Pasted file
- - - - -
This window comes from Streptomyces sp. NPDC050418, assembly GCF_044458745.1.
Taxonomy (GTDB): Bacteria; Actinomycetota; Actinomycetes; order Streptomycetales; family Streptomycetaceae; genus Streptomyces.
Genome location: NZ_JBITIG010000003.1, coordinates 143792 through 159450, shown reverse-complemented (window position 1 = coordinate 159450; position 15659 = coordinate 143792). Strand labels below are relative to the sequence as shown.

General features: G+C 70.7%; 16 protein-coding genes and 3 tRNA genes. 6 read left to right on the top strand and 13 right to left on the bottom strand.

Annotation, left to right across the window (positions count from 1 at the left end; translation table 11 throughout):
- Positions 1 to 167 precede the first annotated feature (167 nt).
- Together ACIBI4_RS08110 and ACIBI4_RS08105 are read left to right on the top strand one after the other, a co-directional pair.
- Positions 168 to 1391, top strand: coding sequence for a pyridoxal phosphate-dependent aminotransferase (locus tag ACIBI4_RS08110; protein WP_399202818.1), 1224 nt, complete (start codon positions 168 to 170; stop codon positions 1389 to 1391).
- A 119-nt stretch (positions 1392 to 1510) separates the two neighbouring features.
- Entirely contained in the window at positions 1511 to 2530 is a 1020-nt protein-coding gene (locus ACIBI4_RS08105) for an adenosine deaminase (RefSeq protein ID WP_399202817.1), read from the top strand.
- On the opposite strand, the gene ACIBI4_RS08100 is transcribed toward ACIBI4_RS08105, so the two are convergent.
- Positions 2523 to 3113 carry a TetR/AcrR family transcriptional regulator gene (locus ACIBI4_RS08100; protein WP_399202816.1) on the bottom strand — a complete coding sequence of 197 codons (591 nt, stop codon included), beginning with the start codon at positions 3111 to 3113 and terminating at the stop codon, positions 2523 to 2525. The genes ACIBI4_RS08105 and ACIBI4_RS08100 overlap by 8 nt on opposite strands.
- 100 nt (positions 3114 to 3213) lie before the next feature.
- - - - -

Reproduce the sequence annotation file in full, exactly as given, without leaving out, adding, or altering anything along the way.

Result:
This window comes from Streptomyces sp. NPDC050418, assembly GCF_044458745.1.
Taxonomy (GTDB): Bacteria; Actinomycetota; Actinomycetes; order Streptomycetales; family Streptomycetaceae; genus Streptomyces.
Genome location: NZ_JBITIG010000003.1, coordinates 143792 through 159450, shown reverse-complemented (window position 1 = coordinate 159450; position 15659 = coordinate 143792). Strand labels below are relative to the sequence as shown.

General features: G+C 70.7%; 16 protein-coding genes and 3 tRNA genes. 6 read left to right on the top strand and 13 right to left on the bottom strand.

Annotation, left to right across the window (positions count from 1 at the left end; translation table 11 throughout):
- Positions 1 to 167 precede the first annotated feature (167 nt).
- Together ACIBI4_RS08110 and ACIBI4_RS08105 are read left to right on the top strand one after the other, a co-directional pair.
- Positions 168 to 1391, top strand: coding sequence for a pyridoxal phosphate-dependent aminotransferase (locus tag ACIBI4_RS08110; protein WP_399202818.1), 1224 nt, complete (start codon positions 168 to 170; stop codon positions 1389 to 1391).
- A 119-nt stretch (positions 1392 to 1510) separates the two neighbouring features.
- Entirely contained in the window at positions 1511 to 2530 is a 1020-nt protein-coding gene (locus ACIBI4_RS08105) for an adenosine deaminase (RefSeq protein ID WP_399202817.1), read from the top strand.
- On the opposite strand, the gene ACIBI4_RS08100 is transcribed toward ACIBI4_RS08105, so the two are convergent.
- Positions 2523 to 3113 carry a TetR/AcrR family transcriptional regulator gene (locus ACIBI4_RS08100; protein WP_399202816.1) on the bottom strand — a complete coding sequence of 197 codons (591 nt, stop codon included), beginning with the start codon at positions 3111 to 3113 and terminating at the stop codon, positions 2523 to 2525. The genes ACIBI4_RS08105 and ACIBI4_RS08100 overlap by 8 nt on opposite strands.
- 100 nt (positions 3114 to 3213) lie before the next feature.